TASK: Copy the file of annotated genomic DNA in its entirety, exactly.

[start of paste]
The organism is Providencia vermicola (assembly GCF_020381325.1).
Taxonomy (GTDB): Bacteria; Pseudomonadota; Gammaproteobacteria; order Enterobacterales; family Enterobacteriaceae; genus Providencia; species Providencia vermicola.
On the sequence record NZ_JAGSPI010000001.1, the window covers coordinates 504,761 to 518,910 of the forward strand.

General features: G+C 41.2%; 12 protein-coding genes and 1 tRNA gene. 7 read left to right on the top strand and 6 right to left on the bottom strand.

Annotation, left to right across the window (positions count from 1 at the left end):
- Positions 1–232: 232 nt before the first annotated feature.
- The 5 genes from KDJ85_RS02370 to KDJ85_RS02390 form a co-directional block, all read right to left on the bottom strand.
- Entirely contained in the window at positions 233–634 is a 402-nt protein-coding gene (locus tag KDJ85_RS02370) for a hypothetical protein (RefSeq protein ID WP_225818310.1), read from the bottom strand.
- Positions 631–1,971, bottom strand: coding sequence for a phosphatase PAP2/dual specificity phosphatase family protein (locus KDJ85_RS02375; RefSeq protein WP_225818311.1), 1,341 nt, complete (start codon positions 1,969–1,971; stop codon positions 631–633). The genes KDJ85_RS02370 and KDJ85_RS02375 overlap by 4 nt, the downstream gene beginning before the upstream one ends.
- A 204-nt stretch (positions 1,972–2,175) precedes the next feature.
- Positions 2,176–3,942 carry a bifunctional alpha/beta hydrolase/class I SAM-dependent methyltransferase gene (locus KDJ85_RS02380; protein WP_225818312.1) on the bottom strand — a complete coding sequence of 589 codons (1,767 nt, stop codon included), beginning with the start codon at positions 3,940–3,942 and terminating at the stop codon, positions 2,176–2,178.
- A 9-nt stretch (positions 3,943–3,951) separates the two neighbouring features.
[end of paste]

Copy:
The organism is Providencia vermicola (assembly GCF_020381325.1).
Taxonomy (GTDB): Bacteria; Pseudomonadota; Gammaproteobacteria; order Enterobacterales; family Enterobacteriaceae; genus Providencia; species Providencia vermicola.
On the sequence record NZ_JAGSPI010000001.1, the window covers coordinates 504,761 to 518,910 of the forward strand.

General features: G+C 41.2%; 12 protein-coding genes and 1 tRNA gene. 7 read left to right on the top strand and 6 right to left on the bottom strand.

Annotation, left to right across the window (positions count from 1 at the left end):
- Positions 1–232: 232 nt before the first annotated feature.
- The 5 genes from KDJ85_RS02370 to KDJ85_RS02390 form a co-directional block, all read right to left on the bottom strand.
- Entirely contained in the window at positions 233–634 is a 402-nt protein-coding gene (locus tag KDJ85_RS02370) for a hypothetical protein (RefSeq protein ID WP_225818310.1), read from the bottom strand.
- Positions 631–1,971, bottom strand: coding sequence for a phosphatase PAP2/dual specificity phosphatase family protein (locus KDJ85_RS02375; RefSeq protein WP_225818311.1), 1,341 nt, complete (start codon positions 1,969–1,971; stop codon positions 631–633). The genes KDJ85_RS02370 and KDJ85_RS02375 overlap by 4 nt, the downstream gene beginning before the upstream one ends.
- A 204-nt stretch (positions 1,972–2,175) precedes the next feature.
- Positions 2,176–3,942 carry a bifunctional alpha/beta hydrolase/class I SAM-dependent methyltransferase gene (locus KDJ85_RS02380; protein WP_225818312.1) on the bottom strand — a complete coding sequence of 589 codons (1,767 nt, stop codon included), beginning with the start codon at positions 3,940–3,942 and terminating at the stop codon, positions 2,176–2,178.
- A 9-nt stretch (positions 3,943–3,951) separates the two neighbouring features.